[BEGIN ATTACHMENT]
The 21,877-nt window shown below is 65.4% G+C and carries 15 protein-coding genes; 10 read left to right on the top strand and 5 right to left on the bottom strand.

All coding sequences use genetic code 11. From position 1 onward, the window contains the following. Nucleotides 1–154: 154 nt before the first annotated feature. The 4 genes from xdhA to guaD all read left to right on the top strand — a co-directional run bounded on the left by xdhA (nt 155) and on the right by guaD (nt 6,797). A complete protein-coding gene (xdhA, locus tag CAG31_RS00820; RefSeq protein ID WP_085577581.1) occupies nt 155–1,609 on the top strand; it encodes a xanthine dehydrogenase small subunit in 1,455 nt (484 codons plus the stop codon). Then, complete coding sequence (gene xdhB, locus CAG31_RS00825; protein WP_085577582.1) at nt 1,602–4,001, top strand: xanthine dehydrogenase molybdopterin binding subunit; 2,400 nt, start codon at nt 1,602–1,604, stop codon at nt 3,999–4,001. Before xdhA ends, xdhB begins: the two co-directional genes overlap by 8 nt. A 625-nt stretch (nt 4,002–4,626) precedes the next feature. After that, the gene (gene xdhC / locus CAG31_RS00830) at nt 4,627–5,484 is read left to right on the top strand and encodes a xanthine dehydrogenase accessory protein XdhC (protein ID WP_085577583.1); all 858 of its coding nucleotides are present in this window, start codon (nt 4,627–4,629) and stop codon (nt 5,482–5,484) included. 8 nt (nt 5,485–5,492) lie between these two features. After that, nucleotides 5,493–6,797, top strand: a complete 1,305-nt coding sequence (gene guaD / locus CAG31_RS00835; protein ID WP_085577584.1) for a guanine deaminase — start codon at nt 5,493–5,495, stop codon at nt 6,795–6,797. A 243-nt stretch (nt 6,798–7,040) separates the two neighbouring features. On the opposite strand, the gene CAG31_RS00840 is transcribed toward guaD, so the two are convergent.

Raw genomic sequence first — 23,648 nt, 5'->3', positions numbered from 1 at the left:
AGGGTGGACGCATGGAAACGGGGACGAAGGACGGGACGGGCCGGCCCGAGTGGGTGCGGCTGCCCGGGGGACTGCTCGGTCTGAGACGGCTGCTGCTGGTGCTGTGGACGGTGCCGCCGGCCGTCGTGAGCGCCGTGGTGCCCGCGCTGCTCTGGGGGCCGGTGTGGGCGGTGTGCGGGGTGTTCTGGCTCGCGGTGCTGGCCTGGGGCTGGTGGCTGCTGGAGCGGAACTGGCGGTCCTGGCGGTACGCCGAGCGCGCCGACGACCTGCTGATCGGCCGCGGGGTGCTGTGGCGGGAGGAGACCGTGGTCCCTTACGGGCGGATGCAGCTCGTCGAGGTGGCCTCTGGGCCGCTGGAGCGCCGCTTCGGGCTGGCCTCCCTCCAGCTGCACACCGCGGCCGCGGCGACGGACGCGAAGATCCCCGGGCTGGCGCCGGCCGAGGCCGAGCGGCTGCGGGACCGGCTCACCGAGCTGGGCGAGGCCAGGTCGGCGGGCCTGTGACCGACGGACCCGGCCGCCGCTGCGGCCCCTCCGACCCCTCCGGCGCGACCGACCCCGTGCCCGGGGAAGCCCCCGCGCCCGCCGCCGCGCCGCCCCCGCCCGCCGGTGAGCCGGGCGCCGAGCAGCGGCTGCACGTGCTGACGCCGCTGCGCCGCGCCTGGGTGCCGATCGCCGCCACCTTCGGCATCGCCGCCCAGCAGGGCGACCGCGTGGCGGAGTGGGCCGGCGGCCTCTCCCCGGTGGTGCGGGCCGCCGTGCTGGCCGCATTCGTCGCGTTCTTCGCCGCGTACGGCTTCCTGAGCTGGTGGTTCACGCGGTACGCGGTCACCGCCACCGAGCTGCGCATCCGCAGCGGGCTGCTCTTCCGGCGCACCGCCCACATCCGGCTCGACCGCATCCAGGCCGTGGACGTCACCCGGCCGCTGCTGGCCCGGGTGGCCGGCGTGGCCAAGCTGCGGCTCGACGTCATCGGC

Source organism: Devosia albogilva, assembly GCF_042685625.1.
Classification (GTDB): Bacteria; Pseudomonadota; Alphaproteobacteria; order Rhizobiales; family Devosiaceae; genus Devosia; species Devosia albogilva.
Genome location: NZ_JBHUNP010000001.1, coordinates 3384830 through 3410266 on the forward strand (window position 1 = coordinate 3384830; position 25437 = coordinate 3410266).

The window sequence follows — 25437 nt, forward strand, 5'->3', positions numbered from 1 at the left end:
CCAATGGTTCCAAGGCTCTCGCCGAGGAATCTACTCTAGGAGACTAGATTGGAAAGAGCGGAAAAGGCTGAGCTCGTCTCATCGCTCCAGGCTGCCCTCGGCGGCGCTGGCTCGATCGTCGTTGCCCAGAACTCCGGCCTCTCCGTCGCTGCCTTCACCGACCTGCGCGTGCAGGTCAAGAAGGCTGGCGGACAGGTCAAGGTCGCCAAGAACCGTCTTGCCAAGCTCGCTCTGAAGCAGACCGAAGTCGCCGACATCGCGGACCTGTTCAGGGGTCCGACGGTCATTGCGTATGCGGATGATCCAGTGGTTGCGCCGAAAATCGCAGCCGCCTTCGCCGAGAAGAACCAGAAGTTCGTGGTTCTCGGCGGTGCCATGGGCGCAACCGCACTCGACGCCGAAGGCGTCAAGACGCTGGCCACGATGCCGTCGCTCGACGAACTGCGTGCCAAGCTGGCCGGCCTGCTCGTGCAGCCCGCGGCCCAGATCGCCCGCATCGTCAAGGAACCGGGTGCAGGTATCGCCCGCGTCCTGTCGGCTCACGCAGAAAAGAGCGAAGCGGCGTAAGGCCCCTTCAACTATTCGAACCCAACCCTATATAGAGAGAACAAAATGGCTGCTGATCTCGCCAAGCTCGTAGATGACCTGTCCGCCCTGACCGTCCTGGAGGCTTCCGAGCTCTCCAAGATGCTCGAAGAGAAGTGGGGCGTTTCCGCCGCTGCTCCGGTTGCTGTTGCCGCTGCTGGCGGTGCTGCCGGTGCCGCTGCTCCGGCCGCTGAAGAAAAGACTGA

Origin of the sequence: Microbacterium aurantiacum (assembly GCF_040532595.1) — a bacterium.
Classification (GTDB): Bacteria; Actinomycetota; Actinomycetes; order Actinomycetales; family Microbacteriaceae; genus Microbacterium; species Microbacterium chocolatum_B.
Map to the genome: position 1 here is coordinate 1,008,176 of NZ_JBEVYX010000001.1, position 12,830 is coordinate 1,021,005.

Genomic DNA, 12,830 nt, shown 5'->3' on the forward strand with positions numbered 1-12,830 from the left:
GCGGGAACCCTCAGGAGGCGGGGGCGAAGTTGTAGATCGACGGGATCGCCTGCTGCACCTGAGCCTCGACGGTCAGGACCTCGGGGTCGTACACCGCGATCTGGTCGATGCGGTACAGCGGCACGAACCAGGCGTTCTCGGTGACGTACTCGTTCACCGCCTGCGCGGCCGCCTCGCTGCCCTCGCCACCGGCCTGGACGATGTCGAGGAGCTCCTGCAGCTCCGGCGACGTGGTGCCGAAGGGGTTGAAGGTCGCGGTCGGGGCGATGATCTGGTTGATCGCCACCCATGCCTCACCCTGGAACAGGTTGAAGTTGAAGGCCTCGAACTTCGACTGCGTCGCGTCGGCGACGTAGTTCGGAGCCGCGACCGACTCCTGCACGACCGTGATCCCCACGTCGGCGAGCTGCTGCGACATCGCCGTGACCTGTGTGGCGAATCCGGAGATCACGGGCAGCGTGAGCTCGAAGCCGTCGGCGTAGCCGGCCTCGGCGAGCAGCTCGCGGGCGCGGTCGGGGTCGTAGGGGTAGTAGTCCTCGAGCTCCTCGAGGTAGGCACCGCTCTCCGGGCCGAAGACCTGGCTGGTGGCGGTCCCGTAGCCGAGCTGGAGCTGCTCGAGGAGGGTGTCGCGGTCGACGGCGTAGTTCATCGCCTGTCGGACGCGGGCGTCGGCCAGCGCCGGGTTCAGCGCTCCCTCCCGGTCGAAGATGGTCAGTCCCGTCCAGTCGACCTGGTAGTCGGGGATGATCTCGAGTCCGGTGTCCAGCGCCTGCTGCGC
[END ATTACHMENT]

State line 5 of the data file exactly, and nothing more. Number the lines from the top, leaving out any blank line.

Source organism: Devosia albogilva, assembly GCF_042685625.1.